Die Frage stellt sich nicht nur in Deutschland: Was soll, was kann getan werden, um die Bürger und Unternehmen vor den steigenden Energiepreisen zu schützen. Der Tankrabatt ist es wohl genauso wenig wie das 9-Euro-Ticket. Martin Sandbu von der FINANCIAL (FT) mal wieder mit einer intelligenten Betrachtung:
- “(…) Estonia`s (…) prime minister (…) said: ‘I think that gas has to be in the seventh package but I am realistic as well. I don’t think it will be.’ And why not? Because as we get into sanctions on fossil energy imports, EU consumers and businesses are really starting to feel the effects. ‘Gas is a lot more difficult than oil ever was but all the other sanctions will be more difficult because so far they have only hurt Russians but now they are also having effects on Europeans.’” – bto: Ganz eindeutig wird ein Gasembargo die europäische, vor allem die deutsche Wirtschaft massiv treffen.
- “This tension can be resolved in one of three ways: resigning ourselves to our dependence (so no embargo and no attempt to stop funding Putin’s war), pushing energy sanctions through regardless of the social consequences, or finding some way of mitigating the pain that shores up political support for further limits on Russia’s capabilities. That third option is clearly what we should try to achieve.” – bto: wobei wir uns nichts vormachen dürfen. Die Kosten sind massiv und was Sandbu diskutiert, ist das Verteilen dieser Kosten nicht das Vermeiden.
- “(…) you can go about it either by pushing prices down (by capping them or cutting energy taxes below efficient levels) or by letting markets drive prices but compensate energy users directly or redesign market structures so that more stable affordable prices are easier to come by in the market itself. It is a tragedy that politicians are badly tempted to meddle with prices, which, as I explained in the column, makes things worse: you encourage people to consume more of the thing whose very scarcity has got you into trouble.” – bto: Es verwundert nicht, dass Politiker einen ineffizienten und ineffektiven Weg wählen, er muss halt nur populär sein.
- “(…) policies to protect people against energy price rises must work with the grain of the market: compensate people for their hardship but retain high prices precisely to keep strong incentives to shift energy consumption and make the rewards high for those who do so. The easiest way to do this is, of course, through a cash grant that is unrelated to previous consumption. Properly designed, it could make those on the lowest incomes better off than before, even after paying more for energy, and if they could reduce their consumption they would be financially better off still.” – bto: Das stimmt. Zugleich ist es eine große Gruppe, wo es auf jeden Fall einen Einsparanreiz geben muss.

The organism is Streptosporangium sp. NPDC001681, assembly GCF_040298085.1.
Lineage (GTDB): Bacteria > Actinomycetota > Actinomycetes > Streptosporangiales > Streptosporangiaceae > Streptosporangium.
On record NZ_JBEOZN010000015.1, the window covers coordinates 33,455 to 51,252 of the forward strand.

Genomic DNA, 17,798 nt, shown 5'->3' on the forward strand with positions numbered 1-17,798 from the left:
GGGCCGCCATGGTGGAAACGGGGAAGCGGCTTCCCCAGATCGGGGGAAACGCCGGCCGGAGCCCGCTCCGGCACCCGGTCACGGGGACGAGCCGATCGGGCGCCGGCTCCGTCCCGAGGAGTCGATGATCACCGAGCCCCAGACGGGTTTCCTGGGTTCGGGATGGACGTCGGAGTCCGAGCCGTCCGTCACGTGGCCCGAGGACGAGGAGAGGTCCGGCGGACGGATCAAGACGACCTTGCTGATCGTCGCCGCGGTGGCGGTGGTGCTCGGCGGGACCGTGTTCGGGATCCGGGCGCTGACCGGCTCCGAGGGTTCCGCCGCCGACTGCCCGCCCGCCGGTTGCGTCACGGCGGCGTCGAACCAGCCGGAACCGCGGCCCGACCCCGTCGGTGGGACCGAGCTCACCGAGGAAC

- “A clever alternative to this has been garnering interest. Rather than sending out cheques, a government could subsidise dual tariffs on energy bills, so that while households face market-driven costs for the last unit of energy they consume, they would be able to buy a protected amount at a more modest price. (…) The government would pick up the bill for the difference with gas suppliers’ current costs. But, crucially, above this modest allowance (which they say is half the average consumption of a 100 sq m home) consumers would face the full market-clearing price.” – bto: Das ist der Punkt, wo es eben keinen Einsparanreiz für die kleinen Haushalte gibt. Noch schlimmer ist es bei Hartz-IV-Empfängern, die ohnehin die Kosten vom Staat bezahlt bekommen. Da gibt es gar keinen Anreiz.
- “Such dual pricing, like outright price caps, has an obvious attraction for politicians: they may mechanically lower inflation rates in a way that direct cash compensation does not. (…) But this raises a hard question about the calls for tighter monetary policy to ‘control’ inflation. If central banks can reduce price pressures, it is by curtailing demand (and hence jobs and income growth). But since the measured inflation rate can depend on whether help for households comes in the form of cash compensation or price caps, must we, therefore, think that the right amount of demand, jobs and income growth depends on what form a given amount of household support takes? I should think not; cash compensation and price subsidies in similar magnitudes in principle contribute the same to demand. An accounting trick surely cannot change what the right central bank policy is.” – bto: Außerdem bekommen die Unternehmen keinen Rabatt. Demzufolge zieht sich die Inflation durch.
- “(…) there is much to like about dual-pricing schemes. In particular, they reconcile the (bad) political desire to cap prices with the importance of not capping marginal prices. (…) They are also somewhat better targeted than outright price caps, since those who consume the most (who tend to be higher earners) do not get more help. It would be better still to go for a straight flat compensation amount, or even a means-tested one — an “energy cheque” straight into your account. But I will take a scheme that approximates such a policy while tickling politicians’ predilections enough to make them actually adopt it.” – bto: ja, wobei wir auch bei den kleineren Verbrauchern einen Anreiz benötigen.